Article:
Balinese Expressions: Depicting the Invasion of Klungkung
Balinese Expressions is a blog series containing stories from and about Balinese people and culture.
A fall of the last Balinese Kingdom: in painting and words.
Mass ritual suicide - puputan – is how the last independent tiny Kingdom in Bali met the invading Dutch forces on 28 April 1908. It did not stop the invaders from killing, burning and plundering, as well as destroying the Royal Palace in Klungkung. It was the end of Dewa Agung Jambe, the Raja of Klungung with his family and a court of about 200 people - and the end of independence.
This dramatic historical event was witnessed by Mangku Mura’s grandfather, Kaki Rungking. Decades later Mangku Mura turned the narrative of his grandfather into painting, using images and text in Balinese script. This was commissioned in 1984 by the Head of Klunkung District when the planning of the Commemoration of Puputan was under way.
Subsequently Mangku Mura reproduced this image again in a painting commissioned by the American anthropologist, Margaret Wiener (University of North Carolina). The third Puputan painting that he completed in 1995 is kept at the Kamasan home of his daughter - artist and priestly successor - Mangku Muriati.
Muriati, an accomplished Kamasan artist in her own right, painted her version of Puputan Klungkung, closely replicating her father’s painting (of 1995) for the Australian Museum in 2011. Siobhan Campbell and Stan Florek, who commissioned Muriati’s painting, were lucky and privileged to observe the artist at work.
But the painting, not surprisingly, has many layers of meaning, which Siobhan Campbell lucidly explained in her thesis. Some characters and scenes allude to the Hindu epic Mahabharata, giving Puputan mythological and sacred dimensions.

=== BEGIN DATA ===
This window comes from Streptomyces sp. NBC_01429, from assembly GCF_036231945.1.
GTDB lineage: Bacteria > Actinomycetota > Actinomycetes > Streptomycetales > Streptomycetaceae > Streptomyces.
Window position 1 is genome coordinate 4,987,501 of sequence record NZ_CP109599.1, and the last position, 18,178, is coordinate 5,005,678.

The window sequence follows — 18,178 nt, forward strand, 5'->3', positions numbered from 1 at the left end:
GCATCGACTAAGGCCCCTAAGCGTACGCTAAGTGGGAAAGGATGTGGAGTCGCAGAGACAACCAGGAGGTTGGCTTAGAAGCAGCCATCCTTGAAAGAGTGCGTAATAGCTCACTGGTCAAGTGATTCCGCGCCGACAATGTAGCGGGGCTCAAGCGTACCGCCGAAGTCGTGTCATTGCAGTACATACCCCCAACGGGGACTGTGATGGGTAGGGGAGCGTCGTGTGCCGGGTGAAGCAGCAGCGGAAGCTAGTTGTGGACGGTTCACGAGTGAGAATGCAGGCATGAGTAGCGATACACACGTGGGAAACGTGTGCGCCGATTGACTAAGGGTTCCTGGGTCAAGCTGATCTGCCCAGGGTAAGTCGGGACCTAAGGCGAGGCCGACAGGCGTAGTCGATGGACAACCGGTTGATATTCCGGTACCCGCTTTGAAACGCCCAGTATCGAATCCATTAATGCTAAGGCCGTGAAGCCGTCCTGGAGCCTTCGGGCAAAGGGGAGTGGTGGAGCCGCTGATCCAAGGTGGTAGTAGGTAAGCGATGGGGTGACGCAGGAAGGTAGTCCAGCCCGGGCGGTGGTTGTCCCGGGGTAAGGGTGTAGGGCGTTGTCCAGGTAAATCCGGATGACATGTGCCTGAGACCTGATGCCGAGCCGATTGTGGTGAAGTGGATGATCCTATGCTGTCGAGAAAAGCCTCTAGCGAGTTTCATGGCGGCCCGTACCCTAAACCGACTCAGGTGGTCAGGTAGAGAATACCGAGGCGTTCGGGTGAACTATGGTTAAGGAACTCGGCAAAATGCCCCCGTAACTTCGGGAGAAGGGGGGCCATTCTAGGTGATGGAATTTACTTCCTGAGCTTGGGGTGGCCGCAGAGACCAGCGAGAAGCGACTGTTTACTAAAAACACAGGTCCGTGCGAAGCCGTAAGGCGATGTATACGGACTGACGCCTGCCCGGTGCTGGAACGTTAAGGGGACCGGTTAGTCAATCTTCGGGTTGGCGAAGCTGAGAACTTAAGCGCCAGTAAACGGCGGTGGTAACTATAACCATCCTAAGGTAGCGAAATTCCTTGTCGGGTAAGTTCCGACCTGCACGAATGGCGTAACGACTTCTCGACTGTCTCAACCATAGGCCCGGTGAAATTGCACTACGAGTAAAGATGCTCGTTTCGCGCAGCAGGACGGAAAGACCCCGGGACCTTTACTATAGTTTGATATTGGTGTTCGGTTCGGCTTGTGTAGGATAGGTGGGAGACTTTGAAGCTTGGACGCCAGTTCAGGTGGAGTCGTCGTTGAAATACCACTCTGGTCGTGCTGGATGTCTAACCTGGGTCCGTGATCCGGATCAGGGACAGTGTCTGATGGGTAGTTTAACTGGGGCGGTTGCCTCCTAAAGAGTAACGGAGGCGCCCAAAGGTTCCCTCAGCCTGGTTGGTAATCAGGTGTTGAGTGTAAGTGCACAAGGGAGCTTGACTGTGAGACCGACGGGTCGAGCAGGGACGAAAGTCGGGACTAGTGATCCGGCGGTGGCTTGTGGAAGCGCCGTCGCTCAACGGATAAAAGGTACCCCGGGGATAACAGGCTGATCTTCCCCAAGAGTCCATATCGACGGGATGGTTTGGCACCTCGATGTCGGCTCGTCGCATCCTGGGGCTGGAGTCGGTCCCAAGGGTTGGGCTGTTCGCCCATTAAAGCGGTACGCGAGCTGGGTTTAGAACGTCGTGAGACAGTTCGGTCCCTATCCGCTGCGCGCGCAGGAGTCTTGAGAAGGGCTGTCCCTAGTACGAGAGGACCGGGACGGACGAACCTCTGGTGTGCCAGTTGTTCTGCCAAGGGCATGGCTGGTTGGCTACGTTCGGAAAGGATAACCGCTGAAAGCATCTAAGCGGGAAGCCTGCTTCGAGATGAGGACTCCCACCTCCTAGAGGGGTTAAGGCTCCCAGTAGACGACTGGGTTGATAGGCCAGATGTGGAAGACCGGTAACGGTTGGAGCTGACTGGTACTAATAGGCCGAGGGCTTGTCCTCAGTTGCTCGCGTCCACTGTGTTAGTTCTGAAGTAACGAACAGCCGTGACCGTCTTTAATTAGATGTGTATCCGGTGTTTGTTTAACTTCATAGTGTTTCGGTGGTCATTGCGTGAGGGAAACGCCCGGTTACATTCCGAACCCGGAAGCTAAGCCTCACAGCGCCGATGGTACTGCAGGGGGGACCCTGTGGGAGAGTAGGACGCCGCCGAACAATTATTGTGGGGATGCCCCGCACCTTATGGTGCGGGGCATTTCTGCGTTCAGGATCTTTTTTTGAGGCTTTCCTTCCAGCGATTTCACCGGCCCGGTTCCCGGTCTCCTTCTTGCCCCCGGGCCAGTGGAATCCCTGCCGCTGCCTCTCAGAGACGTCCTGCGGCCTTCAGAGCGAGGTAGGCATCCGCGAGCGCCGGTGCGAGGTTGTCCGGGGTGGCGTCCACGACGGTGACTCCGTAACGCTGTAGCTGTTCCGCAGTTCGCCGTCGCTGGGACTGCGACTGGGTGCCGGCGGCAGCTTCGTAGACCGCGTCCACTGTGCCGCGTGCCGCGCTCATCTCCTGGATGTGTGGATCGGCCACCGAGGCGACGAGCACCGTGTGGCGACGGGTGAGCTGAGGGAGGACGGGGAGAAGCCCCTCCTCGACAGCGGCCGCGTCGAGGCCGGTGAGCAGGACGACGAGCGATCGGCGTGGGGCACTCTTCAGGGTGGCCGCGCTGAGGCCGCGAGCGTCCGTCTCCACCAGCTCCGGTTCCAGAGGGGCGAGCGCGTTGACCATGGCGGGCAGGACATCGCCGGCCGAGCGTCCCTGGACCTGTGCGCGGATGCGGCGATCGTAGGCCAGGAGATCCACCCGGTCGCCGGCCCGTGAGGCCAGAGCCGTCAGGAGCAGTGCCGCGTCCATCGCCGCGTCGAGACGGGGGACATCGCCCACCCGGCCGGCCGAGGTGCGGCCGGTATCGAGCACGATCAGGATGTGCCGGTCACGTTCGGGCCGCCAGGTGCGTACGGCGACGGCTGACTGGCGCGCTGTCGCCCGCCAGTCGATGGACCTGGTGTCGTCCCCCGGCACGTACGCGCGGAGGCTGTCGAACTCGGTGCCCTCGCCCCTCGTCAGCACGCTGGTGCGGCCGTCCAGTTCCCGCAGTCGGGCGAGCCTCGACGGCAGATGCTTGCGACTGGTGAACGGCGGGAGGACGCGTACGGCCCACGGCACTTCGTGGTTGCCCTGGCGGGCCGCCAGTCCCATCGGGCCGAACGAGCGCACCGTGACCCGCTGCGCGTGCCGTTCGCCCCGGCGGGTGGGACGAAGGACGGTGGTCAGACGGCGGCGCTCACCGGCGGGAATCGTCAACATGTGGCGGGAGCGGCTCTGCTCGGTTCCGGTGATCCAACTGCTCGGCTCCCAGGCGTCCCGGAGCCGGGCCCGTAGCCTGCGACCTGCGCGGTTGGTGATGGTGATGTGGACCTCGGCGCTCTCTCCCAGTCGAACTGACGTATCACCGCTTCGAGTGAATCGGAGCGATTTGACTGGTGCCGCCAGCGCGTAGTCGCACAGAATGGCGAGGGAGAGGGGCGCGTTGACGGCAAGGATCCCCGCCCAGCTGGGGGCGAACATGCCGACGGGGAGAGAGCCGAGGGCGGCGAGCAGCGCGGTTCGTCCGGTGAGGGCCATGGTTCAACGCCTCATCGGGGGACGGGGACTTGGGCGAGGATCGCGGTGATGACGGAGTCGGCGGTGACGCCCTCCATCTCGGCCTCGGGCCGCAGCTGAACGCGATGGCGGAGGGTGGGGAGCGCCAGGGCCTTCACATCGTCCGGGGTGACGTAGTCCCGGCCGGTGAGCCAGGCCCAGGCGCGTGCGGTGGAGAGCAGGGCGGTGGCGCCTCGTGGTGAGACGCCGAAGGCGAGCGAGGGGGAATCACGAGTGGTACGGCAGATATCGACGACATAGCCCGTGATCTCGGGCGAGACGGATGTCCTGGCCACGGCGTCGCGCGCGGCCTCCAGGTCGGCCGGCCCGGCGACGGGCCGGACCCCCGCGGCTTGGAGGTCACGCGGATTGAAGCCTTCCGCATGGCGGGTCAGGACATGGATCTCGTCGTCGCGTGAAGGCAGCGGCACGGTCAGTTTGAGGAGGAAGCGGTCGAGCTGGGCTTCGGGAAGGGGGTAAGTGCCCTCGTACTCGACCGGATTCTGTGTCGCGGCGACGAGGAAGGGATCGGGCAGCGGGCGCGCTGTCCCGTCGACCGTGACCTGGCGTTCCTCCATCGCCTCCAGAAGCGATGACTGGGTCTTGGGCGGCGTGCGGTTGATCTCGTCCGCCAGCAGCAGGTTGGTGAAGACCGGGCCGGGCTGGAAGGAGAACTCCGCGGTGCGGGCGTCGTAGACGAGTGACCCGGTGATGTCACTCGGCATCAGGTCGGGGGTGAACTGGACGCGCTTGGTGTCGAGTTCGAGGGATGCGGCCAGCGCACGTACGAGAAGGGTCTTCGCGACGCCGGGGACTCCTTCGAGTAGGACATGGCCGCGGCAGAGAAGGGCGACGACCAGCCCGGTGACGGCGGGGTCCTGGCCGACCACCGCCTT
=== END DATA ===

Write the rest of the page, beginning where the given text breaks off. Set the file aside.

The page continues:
Kaki Rungking is depicted only once but is present in the narrative – not merely as a witness but a protagonist. Importantly he kills a high-ranking Dutch officer, which makes him an active participant and strengthens the family links with the actual invasion of Klungkung and its mythologised image.
Furthermore, the grandfather’s presence at the scene is justified, although not explicitly - because of his connection to the Royal Palace (his sister was the unofficial wife of Dewa Agung). This ‘reading’ of the painting requires a detailed knowledge of family genealogy and its context, but it is a vital illumination of Mangku Mura’s (and his family) connection with invasion, Klungkung Royals and his role in Kamasan art.
Siobhan Campbell, Collecting Balinese Art: The Forge Collection of the Balinese Paintings at the Australian Museum in Sydney, Unpublished PhD thesis, University of Sydney 2013
Puputan means the ‘finishing’ or ‘the end’ in Balinese and it refers to ritual suicide or surrender. Puputan in Klungkung is regarded as a heroic act of resistance to colonial regime. Similar, and probably better known, was the act of resistance which took place when the Dutch invaded Denpasar in 1906.